This past Friday, Philadelphia’s kings of trance-fusion The Disco Biscuits made their triumphant return to the Windy City, delivering a two-night holiday run at Concord Music Hall that marked some of their most well-rounded, creative shows seen in quite some time. Accompanied by electronic duo Modern Measure (12/26) and Cosby Sweater (12/27), the Concord Music Hall in Chicago was packed full of electronic music fans and jamheads alike for two full nights of non-stop dance rock.
The Concord was alive and well Friday night as Biscuits fans, still bursting with Holiday spirit, stood patiently outside the doors on a mild Chicago night. Tickets for Friday night’s extravaganza were fairly easy to come by, however Saturday night’s tickets were much harder to obtain with tickets being sold outside the venue for nearly double face value. The venue itself was fairly small, making the venue intimate for the fans and providing a plethora of visual stimulation from the lights. Friday night’s opener, Modern Measure, was a fairly standard electronic duo complete with live drums and a DJ/producer, similar to that of Big Gigantic or EOTO. Their show featured some standout drumming by percussionist Kyle Holly and a warm stage presence by producer Charlie Thornton, however a large percentage of the concert experience was forgettable and many fans cheered anxiously for the Biscuits to take the stage.
Just past ten, The Disco Biscuits took center stage at the Concord for their first of four massive sets in the Windy City. Opening with “Barfly,” an old school blues-rock track off their 1996 debut album Encephalous Crime, the Biscuits took a few songs to sink into their groove. While there were a few semi-choppy segments throughout “King of the World,” the band settles down and began to zone into their natural element. As the opening set progressed, the boys found their stride as bassist Marc Brownstein and guitarist Jon Gutwillig locked in together for a massive “Rock Candy>Bombs” segment that saw all sorts of explorative upbeat jamming. The segue transformed slowly into trance-heavy dance rhythms built around some truly machine-like drumming by Allen Aucion, who continues to be one of the most consistent, under-rated drummers in the jam scene today. The way Aucion layers his drums by constantly throwing in different levels of bass and snare is a truly melodic rhythm to the eardrums. After nearly half an hour of vicious and relentless pounding, Aucion brought the tempo back down to prepare close out the first set. The segue culminated with a stunning explosion of visuals during “Mr. Don” that capped a very solid, well put together effort by the Disco Biscuits. It’s tough to complain about a 5-song opening set, right? Brownie, Barber, Magner and Aucion left the stage a plethora of cheering fans, grinning from ear-to-ear from what they had just witnessed.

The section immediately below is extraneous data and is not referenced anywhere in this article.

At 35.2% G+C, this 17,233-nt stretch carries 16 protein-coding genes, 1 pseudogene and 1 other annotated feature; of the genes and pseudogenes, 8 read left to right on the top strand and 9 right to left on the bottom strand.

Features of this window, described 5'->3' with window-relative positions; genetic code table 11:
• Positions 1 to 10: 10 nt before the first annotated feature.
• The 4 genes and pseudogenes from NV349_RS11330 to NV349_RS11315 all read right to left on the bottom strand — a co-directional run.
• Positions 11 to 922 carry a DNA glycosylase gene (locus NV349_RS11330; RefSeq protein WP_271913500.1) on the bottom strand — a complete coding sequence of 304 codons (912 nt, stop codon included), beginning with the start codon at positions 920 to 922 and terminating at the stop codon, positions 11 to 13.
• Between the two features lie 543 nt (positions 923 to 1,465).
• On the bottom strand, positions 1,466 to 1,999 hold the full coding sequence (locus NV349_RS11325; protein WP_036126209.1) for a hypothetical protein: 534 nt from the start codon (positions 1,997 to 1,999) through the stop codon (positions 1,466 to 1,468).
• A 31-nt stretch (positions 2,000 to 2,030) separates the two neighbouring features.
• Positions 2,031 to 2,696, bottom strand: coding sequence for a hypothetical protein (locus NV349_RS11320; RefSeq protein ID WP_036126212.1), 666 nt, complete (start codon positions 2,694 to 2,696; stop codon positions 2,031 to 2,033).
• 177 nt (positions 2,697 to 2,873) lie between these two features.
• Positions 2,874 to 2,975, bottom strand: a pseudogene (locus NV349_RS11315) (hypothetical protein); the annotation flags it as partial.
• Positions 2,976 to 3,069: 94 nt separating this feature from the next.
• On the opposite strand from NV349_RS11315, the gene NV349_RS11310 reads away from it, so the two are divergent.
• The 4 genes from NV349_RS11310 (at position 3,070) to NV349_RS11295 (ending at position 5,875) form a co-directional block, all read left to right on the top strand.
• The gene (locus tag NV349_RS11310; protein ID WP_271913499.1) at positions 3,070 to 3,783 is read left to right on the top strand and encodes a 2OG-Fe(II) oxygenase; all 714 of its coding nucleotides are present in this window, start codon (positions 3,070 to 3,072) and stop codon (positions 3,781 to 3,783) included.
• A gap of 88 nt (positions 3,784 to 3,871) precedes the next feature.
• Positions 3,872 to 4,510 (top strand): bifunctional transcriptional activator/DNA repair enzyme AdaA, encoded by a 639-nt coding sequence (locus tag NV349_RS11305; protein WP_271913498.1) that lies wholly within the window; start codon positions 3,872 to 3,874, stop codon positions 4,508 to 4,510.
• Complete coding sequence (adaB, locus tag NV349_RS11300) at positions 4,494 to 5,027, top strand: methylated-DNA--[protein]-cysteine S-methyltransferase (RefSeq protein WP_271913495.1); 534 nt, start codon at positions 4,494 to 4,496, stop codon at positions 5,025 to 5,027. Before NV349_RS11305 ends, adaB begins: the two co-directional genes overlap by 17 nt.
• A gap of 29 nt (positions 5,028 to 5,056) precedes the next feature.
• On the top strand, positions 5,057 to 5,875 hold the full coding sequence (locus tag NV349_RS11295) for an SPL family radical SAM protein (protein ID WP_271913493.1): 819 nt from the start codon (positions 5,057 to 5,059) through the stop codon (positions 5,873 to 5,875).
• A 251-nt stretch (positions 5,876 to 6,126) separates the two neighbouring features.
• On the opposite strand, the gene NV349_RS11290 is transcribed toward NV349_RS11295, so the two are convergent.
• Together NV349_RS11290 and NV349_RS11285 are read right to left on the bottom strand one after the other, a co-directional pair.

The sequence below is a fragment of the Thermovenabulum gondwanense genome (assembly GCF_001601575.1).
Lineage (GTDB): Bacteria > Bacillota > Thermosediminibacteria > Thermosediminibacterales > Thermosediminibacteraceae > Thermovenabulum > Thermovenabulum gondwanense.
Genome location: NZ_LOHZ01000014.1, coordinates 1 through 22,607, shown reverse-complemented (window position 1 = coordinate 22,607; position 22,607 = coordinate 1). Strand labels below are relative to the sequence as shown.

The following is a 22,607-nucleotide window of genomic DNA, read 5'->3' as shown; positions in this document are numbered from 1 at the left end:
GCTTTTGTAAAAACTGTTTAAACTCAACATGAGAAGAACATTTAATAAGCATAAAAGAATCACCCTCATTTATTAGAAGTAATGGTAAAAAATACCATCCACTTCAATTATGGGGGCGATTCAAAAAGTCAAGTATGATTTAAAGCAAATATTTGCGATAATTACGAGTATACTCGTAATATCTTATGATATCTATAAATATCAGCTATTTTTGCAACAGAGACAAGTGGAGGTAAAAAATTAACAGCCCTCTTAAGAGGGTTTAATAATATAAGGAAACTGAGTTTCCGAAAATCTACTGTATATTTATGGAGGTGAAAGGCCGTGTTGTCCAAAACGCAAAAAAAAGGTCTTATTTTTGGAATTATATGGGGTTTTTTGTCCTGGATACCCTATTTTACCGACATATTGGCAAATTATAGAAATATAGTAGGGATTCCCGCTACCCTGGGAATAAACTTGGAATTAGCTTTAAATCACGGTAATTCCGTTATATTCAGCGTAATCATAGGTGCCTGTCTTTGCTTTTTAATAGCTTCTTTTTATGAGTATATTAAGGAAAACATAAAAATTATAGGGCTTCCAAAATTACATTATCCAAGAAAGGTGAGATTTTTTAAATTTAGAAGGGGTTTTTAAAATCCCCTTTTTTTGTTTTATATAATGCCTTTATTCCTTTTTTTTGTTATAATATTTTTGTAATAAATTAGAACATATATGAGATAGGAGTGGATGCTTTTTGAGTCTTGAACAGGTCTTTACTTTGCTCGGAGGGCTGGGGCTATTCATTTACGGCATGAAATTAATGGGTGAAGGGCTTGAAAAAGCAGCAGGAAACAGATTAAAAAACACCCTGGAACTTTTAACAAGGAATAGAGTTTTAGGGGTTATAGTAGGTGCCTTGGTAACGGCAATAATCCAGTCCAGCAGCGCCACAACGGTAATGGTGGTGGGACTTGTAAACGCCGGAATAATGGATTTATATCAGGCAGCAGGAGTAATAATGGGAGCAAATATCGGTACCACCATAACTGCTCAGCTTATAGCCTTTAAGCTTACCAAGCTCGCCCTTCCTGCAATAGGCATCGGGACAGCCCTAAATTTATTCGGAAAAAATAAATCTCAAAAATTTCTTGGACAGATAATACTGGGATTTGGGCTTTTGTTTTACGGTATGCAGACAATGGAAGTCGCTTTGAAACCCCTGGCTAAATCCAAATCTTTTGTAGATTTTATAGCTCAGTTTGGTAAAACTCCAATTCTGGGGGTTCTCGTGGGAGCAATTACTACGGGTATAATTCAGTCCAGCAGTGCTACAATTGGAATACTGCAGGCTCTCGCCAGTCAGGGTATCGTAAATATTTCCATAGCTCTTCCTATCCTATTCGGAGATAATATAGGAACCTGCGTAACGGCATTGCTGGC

After an abnormally long break, the band returned to the Concord stage to a slightly larger, louder crowd than previous and this time around the Biscuits meant business. Opening with fan favorite “Caterpillar,” the band immediately went into full on jam mode and never looked back. Their transcending second set featured some impressive segues and extended jams, most notably a rare appearance of “Shadow” that was sandwiched in between a funked-out “Shem Ra Boo.” At this point, the Biscuits were approaching the music with furious passion and soaring precision, making even the most diehard fans forget which song was playing. To conclude night one, the band came back out to play “Hope” as the encore to one of the best Chicago shows seen in quite sometime, and one the fans will surely not forget anytime soon (or at least until the next night).
While Friday night was an easy ticket, Saturday was quite the opposite. The Concord Music Hall was sold out and temperatures were rising as the Disco Biscuits took the stage, opening with fan favorite “Tunnel” followed by Tchaikovsky’s “Sugar Plum Fairies,” from The Nutcracker. The rendition has become a holiday tradition for the Biscuits and only surfaces once a year around Christmas time. “Story of the World” followed and set one was concluded with a well-executed “Shelby Rose,” featuring some inspiring guitar work by Jon “The Barber” Gutwillig. If the Disco Biscuits weren’t already in full throttle, they were about to explode into an unknown realm of musical mayhem. The second set of Saturday night featured hands down the most impressive jamming of the entire weekend, with a palindromic set opening and closing with “Digital Buddha.” The Biscuits were on point, in the zone, and firing on all cylinders, specifically during an entrancing “Crickets>Munchkin>Crickets,” that seemed to last nearly an hour. The jamming in between segments was flawless and all the instruments seemed to melt perfectly together. This show is an absolute re-listen to anyone who considers follows this fan, and is absolutely a stand out show in the 2014 catalogue. After an encore of “Mulberry’s Dream,” the band thanked the ecstatic audience for two amazing nights of music and departed the stage.
While plenty of heads tend to be biased towards shows they attended, claiming it was the best since “insert date here,” it seems that many diehard Disco Biscuits fans agree, Friday and Saturday night’s shows in Chicago contained it all: A combination of funk, nu-jazz, electro and rock that showcased the versatility of the Disco Biscuits. They represent and demonstrate on every level why after almost twenty years, fans still travel thousands of miles to see this band. The Disco Biscuits continue their journey in New York City at the Best Buy Theater for a three-night run of music to ring in the New Year, tickets are still available and can still be purchased via their official website.